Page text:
An interview with Muhammad Reza Arianfar

A story of peace between the two countries in "A House for Simorgh"

April 9, 2022 - 17:59

The book "A House for Simorgh," written by Muhammad Reza Arianfar and published by Soore Mehr, is about two teenagers from Iran and Iraq.

The story begins with Karoon, an albino boy who lives on Khark Island due to his father's job. In the meantime, various events occur that cause Karoon to stay in a village near the Iranian-Iraqi border and develop a deep friendship with a boy named Saher, who lives in the border village of Batran in Iraq.

One of the book's advantages is the presence of magical elements in the story, such as Simorgh, healing leaves, and the mystery of forbidden areas.

* You have a long history of writing stories about Iranian cultures; what is the source of your inspiration?

I've always tried to look at things from a different perspective, and the culture that exists in Iran's various ethnicities has always been significant to me because I am a part of it myself. I was born and raised in Kut-e Sheykh, and I’ve been there during the imposed war as well. Each of the books that you've read is based on my own memory of the war, and I wrote about twenty of them because everything about where I lived was magical, from groves to rivers, ships, and train stations. These memories gave my mostly Arabic-based stories a more coherent form.

* What concept are you looking for in these cultures?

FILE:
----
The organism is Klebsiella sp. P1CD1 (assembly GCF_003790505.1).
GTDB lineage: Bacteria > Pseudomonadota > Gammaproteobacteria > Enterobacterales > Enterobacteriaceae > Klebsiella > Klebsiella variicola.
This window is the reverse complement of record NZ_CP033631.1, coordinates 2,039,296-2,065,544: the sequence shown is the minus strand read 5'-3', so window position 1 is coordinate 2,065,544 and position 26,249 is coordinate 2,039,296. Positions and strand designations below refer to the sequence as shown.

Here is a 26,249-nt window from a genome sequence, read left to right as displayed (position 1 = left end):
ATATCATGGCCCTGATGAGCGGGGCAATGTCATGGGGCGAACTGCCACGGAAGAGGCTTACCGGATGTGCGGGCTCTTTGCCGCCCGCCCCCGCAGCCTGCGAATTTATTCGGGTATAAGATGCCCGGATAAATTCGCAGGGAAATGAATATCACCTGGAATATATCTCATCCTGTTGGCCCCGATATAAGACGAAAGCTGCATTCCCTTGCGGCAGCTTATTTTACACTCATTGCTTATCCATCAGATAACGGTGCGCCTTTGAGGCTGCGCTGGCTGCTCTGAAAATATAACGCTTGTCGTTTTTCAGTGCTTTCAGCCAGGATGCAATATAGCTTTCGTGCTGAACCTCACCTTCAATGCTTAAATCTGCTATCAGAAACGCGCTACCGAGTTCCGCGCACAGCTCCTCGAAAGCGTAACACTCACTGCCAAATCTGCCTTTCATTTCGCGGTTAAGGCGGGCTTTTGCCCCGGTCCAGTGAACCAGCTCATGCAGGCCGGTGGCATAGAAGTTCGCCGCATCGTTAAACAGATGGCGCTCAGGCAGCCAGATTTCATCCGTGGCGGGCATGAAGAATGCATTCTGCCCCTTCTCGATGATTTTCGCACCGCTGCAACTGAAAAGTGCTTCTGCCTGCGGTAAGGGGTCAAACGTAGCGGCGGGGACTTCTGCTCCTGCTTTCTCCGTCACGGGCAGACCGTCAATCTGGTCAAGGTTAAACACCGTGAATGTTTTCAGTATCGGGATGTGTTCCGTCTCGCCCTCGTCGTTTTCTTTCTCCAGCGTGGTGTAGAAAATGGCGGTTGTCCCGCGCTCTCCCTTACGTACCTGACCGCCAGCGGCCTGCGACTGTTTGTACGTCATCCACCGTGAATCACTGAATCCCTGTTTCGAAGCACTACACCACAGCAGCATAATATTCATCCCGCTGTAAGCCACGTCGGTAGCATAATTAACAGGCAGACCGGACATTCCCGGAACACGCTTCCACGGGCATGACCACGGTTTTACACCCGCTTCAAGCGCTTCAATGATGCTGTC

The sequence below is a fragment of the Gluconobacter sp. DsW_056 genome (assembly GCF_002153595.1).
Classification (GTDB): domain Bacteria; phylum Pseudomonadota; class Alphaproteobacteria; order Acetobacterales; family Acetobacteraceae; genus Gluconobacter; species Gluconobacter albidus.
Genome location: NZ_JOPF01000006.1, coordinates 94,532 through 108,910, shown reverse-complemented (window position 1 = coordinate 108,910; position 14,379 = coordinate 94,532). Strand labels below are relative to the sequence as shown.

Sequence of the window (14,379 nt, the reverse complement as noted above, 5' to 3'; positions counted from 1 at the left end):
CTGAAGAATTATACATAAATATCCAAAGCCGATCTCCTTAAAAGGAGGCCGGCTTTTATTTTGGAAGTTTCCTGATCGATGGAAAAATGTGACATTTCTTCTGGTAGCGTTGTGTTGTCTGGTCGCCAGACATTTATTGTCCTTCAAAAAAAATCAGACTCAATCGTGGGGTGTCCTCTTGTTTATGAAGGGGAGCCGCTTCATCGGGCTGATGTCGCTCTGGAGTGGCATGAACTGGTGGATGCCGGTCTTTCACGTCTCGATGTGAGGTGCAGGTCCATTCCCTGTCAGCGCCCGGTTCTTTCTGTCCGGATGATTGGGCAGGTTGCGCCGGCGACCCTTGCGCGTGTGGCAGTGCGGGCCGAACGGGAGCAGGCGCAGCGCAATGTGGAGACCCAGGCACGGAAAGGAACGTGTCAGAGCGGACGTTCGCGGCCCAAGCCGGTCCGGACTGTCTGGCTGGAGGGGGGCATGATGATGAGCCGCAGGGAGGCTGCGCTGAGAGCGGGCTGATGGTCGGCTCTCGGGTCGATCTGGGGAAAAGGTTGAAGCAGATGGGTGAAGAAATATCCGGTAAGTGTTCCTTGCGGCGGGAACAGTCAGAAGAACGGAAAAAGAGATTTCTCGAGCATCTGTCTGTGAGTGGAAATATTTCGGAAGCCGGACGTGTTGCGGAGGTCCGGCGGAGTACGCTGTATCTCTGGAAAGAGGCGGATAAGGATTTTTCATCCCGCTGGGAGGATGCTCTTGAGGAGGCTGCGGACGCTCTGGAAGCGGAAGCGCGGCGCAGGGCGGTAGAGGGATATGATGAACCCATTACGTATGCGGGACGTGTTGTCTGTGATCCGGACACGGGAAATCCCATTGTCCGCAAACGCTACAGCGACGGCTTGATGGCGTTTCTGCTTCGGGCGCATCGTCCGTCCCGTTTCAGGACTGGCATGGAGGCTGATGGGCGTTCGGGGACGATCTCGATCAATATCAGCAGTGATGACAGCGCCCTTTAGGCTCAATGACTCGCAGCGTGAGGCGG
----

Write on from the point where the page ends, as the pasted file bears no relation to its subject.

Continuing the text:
Love and humanity are important to me in these studies. In the war-torn regions, my whole life was destroyed, and it was a devastating blow to my family and me. Each member of my family is buried in a different city. So, in this book, I emphasize peace and friendship in the hopes of preventing war and family’s disintegration.

* Tell us about your new book in greater detail.

I chose a different theme for this book, expecting to receive a lot of criticism and acclaim. The truth, in my opinion, must be told about how the war affected both the Iranian and Iraqi peoples. My book is about two Iranian and Iraqi teens, both of whom have been affected by war in some way, but who still have their world free of hatred and animosity.

* Why did you add magical elements and symbols in the novel, such as Simorgh?

Because I wanted to show culture through magic and symbols in some way, which is why I chose Shahnameh, and I should mention that every symbol I used in the book was the result of hours of research, and the presence of Simorgh and Zal were one them. Simorgh is a symbol of immortality and peace who gets hit by a bullet at the end of the book and vanishes, but not for good.

* With all these symbols, how should readers perceive them?

I'm hoping that the readers will find them on their own. Our society is currently in a state of panic, confusion, and aggression, which literature might help to ease.

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